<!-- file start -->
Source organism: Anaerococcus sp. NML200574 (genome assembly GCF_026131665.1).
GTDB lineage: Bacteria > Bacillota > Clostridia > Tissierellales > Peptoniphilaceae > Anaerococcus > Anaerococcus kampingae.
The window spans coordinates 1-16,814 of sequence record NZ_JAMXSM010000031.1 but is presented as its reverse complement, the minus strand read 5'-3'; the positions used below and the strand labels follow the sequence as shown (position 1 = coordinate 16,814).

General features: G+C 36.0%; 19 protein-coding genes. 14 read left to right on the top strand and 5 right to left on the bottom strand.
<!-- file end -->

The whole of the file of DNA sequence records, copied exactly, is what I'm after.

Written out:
Source organism: Anaerococcus sp. NML200574 (genome assembly GCF_026131665.1).
GTDB lineage: Bacteria > Bacillota > Clostridia > Tissierellales > Peptoniphilaceae > Anaerococcus > Anaerococcus kampingae.
The window spans coordinates 1-16,814 of sequence record NZ_JAMXSM010000031.1 but is presented as its reverse complement, the minus strand read 5'-3'; the positions used below and the strand labels follow the sequence as shown (position 1 = coordinate 16,814).

General features: G+C 36.0%; 19 protein-coding genes. 14 read left to right on the top strand and 5 right to left on the bottom strand.